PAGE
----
A “False Narrative” on Origin of Life Research?
Georgia Tech biologist Matthew Herron is still chiding me for sharing synthetic organic chemist James Tour’s statements, a “false narrative,” that we — the public, the media, and yes, scientists too — are “clueless” about how life originated. As Tour puts it, “Everyone’s clueless on this but no one wants to admit it.” Herron offers more instances of journal articles that start off with admissions of “difficult problems,” “many open questions,” “unsolved problems,” “one of the biggest mysteries,” etc., but then go on to advance what the researchers take to be clues with proposals toward a solution.
Here’s what Professor Tour, at Rice University, says in Episode 5 of Science Uprising. “They [meaning, origin of life researchers] will write in their very papers, they will see some small phenomena and extrapolate what this means in the context of origin of life and then they will work with the press and the press will extrapolate it all the more and you get many, many people deceived.” Is that a false narrative? I don’t think so.
Here’s How It Works
From what I can tell as a science consumer, here’s how it works. This example is shown in the episode. You start with a blandly titled journal article like this, “Phosphorylation, oligomerization and self-assembly in water under potential prebiotic conditions,” in Nature Chemistry. That is then pumped out by the researchers’ institution, in this case the Scripps Research Institute, “Scientists Find Potential ‘Missing Link’ in Chemistry That Led to Life on Earth.”
I trust that the scientists, at least anyone who is quoted, had the opportunity to approve the press release. Not atypically, there is an acknowledgement of a problem and then the offer of a clue on the way toward solving the mystery. We read:
Origins-of-life researchers have hypothesized that a chemical reaction called phosphorylation may have been crucial for the assembly of three key ingredients in early life forms: short strands of nucleotides to store genetic information, short chains of amino acids (peptides) to do the main work of cells, and lipids to form encapsulating structures such as cell walls. Yet, no one has ever found a phosphorylating agent that was plausibly present on early Earth and could have produced these three classes of molecules side-by-side under the same realistic conditions. [Emphasis added.]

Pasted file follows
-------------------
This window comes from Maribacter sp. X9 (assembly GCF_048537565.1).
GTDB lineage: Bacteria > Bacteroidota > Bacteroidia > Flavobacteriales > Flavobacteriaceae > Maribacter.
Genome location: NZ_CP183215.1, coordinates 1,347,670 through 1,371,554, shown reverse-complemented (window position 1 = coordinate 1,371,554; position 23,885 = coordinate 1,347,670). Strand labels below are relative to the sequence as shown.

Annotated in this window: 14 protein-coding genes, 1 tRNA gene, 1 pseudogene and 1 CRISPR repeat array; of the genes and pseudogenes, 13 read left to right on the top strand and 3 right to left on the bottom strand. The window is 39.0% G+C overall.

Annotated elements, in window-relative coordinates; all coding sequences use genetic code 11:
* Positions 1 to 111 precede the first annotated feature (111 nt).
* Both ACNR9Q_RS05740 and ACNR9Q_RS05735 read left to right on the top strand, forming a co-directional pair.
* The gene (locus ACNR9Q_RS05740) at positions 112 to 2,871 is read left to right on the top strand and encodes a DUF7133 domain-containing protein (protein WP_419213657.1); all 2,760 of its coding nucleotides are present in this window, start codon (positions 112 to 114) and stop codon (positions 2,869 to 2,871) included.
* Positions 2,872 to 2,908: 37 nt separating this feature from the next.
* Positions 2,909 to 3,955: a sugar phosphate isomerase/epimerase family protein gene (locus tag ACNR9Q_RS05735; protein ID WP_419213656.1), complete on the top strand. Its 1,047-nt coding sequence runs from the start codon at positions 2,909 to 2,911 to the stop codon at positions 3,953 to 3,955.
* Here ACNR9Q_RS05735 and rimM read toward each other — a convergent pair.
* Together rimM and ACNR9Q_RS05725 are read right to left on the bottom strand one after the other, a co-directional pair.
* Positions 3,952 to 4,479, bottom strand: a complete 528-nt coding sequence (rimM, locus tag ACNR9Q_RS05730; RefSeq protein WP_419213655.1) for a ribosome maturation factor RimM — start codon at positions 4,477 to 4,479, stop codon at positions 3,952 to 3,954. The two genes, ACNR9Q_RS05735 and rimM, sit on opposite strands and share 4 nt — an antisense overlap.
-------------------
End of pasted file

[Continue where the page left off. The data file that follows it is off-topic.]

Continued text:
That’s the mystery. Now the clue:
TSRI chemists have now identified just such a compound: diamidophosphate (DAP).
“We suggest a phosphorylation chemistry that could have given rise, all in the same place, to oligonucleotides, oligopeptides, and the cell-like structures to enclose them,” said study senior author Ramanarayanan Krishnamurthy, Ph.D., associate professor of chemistry at TSRI. “That in turn would have allowed other chemistries that were not possible before, potentially leading to the first simple, cell-based living entities.”
This is then picked up by the media with the breathless headline, “Amazing discovery may hold key to the origins of life.” That’s from the New York Post, and we see it in the Science Uprising episode. As the media report spins it:
Research into the conditions under which life originally formed has given scientists a lot of tantalizing clues in recent years, but a new discovery made by chemists of The Scripps Research Institute may actually hold the answer of how life was created. The team’s work was published in a new paper in the journal Nature.